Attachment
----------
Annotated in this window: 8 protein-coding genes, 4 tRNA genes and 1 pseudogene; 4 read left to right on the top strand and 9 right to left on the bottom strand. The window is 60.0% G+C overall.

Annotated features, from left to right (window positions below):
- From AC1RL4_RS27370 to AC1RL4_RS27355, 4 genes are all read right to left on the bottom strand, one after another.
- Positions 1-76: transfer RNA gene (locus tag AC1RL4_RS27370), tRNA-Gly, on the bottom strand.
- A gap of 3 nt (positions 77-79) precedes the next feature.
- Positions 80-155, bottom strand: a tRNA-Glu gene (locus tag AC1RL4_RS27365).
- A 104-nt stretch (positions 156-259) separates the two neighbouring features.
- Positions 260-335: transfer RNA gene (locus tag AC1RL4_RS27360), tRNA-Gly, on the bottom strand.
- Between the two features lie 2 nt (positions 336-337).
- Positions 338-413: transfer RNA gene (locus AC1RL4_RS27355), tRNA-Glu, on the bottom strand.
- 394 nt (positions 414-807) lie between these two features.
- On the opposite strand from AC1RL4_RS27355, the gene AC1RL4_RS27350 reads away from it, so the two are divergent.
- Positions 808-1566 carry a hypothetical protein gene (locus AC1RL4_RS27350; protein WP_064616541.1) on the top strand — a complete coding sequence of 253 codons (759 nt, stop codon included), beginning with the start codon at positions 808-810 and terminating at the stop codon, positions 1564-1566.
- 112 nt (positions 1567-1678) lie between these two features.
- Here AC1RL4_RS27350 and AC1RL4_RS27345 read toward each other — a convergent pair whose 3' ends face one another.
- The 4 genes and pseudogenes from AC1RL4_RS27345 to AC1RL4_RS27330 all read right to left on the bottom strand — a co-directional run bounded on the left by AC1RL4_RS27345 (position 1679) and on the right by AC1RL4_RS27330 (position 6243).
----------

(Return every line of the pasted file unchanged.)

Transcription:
Annotated in this window: 8 protein-coding genes, 4 tRNA genes and 1 pseudogene; 4 read left to right on the top strand and 9 right to left on the bottom strand. The window is 60.0% G+C overall.

Annotated features, from left to right (window positions below):
- From AC1RL4_RS27370 to AC1RL4_RS27355, 4 genes are all read right to left on the bottom strand, one after another.
- Positions 1-76: transfer RNA gene (locus tag AC1RL4_RS27370), tRNA-Gly, on the bottom strand.
- A gap of 3 nt (positions 77-79) precedes the next feature.
- Positions 80-155, bottom strand: a tRNA-Glu gene (locus tag AC1RL4_RS27365).
- A 104-nt stretch (positions 156-259) separates the two neighbouring features.
- Positions 260-335: transfer RNA gene (locus tag AC1RL4_RS27360), tRNA-Gly, on the bottom strand.
- Between the two features lie 2 nt (positions 336-337).
- Positions 338-413: transfer RNA gene (locus AC1RL4_RS27355), tRNA-Glu, on the bottom strand.
- 394 nt (positions 414-807) lie between these two features.
- On the opposite strand from AC1RL4_RS27355, the gene AC1RL4_RS27350 reads away from it, so the two are divergent.
- Positions 808-1566 carry a hypothetical protein gene (locus AC1RL4_RS27350; protein WP_064616541.1) on the top strand — a complete coding sequence of 253 codons (759 nt, stop codon included), beginning with the start codon at positions 808-810 and terminating at the stop codon, positions 1564-1566.
- 112 nt (positions 1567-1678) lie between these two features.
- Here AC1RL4_RS27350 and AC1RL4_RS27345 read toward each other — a convergent pair whose 3' ends face one another.
- The 4 genes and pseudogenes from AC1RL4_RS27345 to AC1RL4_RS27330 all read right to left on the bottom strand — a co-directional run bounded on the left by AC1RL4_RS27345 (position 1679) and on the right by AC1RL4_RS27330 (position 6243).